The Blackwater fraud trial begins tomorrow. For the next two weeks or so, my wife and her team will be sequestered within a two-block radius of the federal courthouse in Alexandria, Virginia, commuting between their hotel, their temporary office, and the courthouse.
It is a David and Goliath confrontation right out of Erin Brokovich or A Civil Action. If you had attended any of the pre-trial hearings, you would have seen my wife, an associate, a paralegal, and a student volunteer standing on one side of the room. Across the aisle you would have found a phalanx of lawyers and government relations people, all intent on destroying my wife. Polluters, murderers, rapists, and torturers have all felt my wife’s wrath. This time it is the turn of the government defrauders.
This morning I drive her to the temporary office in Alexandria. Normally congested roads are deserted at this time of morning and I am in a particularly contemplative mood as we turn onto the George Washington Memorial Parkway. With the spire of Georgetown University rising to our left over Roosevelt Island, I can’t help thinking back to the pretty undergrad who pulled me aside on the library steps almost 30 years ago for a conversation that has yet to end. I think of the woman with her hair in a French braid speaking to our U.S. foreign policy class about the importance of the United Nations. Even then she believed in the rule of law.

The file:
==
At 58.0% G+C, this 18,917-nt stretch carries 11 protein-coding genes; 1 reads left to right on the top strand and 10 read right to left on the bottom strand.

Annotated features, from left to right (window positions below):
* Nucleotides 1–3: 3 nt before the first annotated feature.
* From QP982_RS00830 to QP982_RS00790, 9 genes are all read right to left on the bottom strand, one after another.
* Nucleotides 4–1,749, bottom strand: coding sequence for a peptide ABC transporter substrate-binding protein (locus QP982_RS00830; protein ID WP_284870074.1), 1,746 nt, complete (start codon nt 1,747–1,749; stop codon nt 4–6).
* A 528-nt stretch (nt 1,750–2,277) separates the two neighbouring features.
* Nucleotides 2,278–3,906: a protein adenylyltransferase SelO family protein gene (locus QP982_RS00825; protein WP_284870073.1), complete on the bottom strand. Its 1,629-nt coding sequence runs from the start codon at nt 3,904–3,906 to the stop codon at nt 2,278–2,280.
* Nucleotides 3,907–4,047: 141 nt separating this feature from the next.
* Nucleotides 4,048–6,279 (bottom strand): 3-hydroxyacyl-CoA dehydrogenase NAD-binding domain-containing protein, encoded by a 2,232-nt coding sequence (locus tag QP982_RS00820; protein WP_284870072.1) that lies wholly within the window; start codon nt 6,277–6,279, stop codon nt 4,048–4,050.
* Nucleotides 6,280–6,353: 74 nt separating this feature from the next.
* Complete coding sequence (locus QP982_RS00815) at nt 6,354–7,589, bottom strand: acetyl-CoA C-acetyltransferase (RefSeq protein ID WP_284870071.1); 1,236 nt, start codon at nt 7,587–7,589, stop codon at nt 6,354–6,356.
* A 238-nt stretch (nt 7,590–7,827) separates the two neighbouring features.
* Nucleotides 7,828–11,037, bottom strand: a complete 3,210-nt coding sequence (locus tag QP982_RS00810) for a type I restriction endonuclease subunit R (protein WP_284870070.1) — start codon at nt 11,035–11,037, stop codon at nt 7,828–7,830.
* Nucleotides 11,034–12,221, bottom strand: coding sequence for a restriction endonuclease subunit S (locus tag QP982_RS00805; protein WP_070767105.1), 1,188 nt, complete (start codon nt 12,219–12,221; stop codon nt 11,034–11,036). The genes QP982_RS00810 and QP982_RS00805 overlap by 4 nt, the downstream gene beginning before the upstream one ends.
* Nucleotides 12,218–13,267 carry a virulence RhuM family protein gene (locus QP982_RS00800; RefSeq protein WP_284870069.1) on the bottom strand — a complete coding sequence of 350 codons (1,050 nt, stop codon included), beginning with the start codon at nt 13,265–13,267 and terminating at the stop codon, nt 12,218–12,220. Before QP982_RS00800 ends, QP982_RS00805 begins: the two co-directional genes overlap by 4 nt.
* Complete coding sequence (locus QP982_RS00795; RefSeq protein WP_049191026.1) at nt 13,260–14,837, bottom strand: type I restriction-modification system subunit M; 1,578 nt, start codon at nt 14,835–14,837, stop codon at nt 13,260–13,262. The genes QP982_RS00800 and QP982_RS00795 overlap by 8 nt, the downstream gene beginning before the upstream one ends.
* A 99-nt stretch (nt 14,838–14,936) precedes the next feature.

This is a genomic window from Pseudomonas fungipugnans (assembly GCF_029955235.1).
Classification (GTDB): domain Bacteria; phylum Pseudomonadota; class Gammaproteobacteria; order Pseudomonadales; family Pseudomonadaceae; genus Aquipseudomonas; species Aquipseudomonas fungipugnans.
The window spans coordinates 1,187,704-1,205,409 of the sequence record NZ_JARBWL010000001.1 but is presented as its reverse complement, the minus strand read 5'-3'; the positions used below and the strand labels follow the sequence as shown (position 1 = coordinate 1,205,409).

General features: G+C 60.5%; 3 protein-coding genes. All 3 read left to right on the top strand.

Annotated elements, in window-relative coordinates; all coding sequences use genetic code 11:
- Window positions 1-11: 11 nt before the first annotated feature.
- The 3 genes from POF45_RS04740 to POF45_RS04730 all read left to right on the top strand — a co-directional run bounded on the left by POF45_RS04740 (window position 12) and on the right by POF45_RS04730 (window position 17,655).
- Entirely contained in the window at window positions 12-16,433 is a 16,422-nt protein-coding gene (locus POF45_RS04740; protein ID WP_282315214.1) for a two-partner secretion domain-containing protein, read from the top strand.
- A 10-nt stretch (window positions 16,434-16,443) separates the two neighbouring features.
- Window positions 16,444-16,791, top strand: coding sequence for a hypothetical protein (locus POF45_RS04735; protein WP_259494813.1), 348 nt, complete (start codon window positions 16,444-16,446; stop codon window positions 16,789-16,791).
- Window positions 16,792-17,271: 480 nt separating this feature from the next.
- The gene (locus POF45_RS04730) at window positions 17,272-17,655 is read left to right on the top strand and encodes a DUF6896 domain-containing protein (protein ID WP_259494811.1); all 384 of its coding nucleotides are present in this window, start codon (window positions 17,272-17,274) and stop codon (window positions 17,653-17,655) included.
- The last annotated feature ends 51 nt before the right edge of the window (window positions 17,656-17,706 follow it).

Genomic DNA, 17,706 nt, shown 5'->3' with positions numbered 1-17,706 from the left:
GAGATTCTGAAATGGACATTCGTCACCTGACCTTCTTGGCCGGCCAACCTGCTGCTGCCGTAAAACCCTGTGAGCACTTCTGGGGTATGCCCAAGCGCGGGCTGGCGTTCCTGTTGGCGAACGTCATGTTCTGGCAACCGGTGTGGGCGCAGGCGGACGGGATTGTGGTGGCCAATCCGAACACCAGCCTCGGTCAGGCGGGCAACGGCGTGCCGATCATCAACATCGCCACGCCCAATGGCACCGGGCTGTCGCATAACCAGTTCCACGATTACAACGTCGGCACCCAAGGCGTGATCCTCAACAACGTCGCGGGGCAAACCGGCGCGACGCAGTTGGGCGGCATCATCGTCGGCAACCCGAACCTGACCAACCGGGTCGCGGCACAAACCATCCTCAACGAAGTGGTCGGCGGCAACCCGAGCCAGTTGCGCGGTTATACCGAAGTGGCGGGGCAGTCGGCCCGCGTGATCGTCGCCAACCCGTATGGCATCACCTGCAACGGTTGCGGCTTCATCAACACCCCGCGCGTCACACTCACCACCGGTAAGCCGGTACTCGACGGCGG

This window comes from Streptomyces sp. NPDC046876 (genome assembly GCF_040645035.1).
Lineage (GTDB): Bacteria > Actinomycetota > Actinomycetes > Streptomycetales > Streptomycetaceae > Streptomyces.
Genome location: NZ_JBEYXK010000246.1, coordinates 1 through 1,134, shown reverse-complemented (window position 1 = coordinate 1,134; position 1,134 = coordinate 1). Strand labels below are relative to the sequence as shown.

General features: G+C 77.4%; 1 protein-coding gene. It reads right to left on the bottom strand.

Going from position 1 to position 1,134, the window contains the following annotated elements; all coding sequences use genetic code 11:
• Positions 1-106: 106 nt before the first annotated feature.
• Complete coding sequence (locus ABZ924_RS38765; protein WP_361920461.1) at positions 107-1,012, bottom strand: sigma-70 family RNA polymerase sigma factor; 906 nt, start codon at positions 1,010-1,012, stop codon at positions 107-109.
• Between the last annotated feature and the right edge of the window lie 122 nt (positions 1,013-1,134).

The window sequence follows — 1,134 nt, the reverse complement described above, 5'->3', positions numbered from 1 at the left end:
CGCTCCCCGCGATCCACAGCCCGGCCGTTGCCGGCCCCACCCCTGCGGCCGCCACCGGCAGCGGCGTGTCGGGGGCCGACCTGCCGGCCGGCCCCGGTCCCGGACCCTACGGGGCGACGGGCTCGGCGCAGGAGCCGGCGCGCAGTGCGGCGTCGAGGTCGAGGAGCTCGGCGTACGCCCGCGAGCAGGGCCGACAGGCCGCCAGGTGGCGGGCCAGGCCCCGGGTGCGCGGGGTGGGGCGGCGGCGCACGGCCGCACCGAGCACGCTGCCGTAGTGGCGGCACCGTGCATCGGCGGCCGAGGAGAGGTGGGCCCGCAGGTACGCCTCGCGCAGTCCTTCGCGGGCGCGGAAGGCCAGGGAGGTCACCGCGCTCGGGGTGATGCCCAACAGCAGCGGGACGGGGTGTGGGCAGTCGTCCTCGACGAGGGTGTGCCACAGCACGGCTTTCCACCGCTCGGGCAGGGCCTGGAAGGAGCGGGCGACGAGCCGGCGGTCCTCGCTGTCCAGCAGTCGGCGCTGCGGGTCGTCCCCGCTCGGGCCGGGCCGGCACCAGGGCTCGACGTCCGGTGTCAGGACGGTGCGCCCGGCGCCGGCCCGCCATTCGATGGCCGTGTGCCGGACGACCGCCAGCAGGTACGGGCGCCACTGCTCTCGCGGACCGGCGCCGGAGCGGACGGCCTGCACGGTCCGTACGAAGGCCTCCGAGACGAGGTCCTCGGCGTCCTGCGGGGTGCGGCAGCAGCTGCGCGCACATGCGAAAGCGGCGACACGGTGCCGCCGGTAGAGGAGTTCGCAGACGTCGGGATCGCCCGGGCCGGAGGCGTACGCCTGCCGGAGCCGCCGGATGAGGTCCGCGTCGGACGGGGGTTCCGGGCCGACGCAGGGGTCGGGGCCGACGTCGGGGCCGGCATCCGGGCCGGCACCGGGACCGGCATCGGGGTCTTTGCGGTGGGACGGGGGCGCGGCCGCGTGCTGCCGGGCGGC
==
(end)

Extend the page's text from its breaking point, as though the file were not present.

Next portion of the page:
The judge has remarked on the tremendous amount of paper that has been generated by this case. He has also said that this has been one of the most contentious cases he has ever seen. Fortunately, my wife has a remarkable ability to compartmentalize her life. She doesn’t bring it home.
As I have always said about my wife, she sees the world the way it is and likes it anyway. Woe indeed to the other side.
More like this: